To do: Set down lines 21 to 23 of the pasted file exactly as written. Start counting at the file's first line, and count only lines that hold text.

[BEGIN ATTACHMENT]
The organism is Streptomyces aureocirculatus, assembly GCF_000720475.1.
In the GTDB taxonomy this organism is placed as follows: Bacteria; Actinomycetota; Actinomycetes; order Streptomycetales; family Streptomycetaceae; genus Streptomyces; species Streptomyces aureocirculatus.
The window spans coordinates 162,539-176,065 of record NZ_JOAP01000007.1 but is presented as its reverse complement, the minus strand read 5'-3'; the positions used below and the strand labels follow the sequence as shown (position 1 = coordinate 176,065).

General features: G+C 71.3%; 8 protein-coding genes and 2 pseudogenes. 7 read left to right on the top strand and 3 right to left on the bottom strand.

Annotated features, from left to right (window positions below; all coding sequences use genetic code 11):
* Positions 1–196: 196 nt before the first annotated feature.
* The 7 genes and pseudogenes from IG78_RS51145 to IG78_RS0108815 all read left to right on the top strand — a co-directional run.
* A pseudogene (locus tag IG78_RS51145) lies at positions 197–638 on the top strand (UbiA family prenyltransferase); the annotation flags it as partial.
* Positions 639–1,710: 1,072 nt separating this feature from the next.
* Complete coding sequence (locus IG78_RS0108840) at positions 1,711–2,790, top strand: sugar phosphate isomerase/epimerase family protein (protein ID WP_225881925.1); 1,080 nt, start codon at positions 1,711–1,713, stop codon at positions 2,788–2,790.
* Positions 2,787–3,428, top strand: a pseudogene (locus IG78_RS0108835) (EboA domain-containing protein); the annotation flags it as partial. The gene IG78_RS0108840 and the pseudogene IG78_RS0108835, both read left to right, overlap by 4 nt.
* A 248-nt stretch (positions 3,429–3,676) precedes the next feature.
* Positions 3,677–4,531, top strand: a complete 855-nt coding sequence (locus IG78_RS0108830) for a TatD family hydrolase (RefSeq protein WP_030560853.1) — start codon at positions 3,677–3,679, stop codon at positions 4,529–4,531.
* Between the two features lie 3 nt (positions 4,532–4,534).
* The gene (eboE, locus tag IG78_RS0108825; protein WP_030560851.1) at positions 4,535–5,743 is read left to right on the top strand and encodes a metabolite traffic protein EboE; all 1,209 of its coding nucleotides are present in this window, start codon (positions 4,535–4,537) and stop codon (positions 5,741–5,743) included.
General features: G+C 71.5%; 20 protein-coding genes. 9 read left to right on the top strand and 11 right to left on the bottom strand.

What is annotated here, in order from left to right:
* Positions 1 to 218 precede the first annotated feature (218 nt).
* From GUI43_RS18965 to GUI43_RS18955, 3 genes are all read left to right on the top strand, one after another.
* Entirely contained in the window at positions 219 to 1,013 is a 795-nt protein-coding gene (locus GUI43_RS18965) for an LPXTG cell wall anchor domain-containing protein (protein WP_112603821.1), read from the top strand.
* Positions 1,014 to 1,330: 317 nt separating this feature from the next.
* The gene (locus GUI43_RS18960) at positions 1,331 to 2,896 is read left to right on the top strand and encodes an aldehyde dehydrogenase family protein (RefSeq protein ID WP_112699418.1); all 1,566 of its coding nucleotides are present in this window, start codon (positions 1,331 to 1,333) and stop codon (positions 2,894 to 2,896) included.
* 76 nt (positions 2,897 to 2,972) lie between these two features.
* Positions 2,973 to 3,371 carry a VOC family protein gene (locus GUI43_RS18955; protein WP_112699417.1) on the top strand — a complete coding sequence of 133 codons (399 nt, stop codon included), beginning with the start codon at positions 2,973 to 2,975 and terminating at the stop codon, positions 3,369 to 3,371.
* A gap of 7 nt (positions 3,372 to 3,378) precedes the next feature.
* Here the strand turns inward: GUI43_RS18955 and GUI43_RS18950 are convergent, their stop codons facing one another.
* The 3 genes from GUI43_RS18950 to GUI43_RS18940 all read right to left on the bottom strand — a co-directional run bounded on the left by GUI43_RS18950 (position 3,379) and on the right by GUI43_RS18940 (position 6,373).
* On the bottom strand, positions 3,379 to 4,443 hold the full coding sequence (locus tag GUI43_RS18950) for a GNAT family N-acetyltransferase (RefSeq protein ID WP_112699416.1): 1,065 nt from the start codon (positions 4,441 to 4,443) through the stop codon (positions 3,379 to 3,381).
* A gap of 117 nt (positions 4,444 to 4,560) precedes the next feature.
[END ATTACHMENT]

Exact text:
* Positions 1,014 to 1,330: 317 nt separating this feature from the next.
* The gene (locus GUI43_RS18960) at positions 1,331 to 2,896 is read left to right on the top strand and encodes an aldehyde dehydrogenase family protein (RefSeq protein ID WP_112699418.1); all 1,566 of its coding nucleotides are present in this window, start codon (positions 1,331 to 1,333) and stop codon (positions 2,894 to 2,896) included.
* 76 nt (positions 2,897 to 2,972) lie between these two features.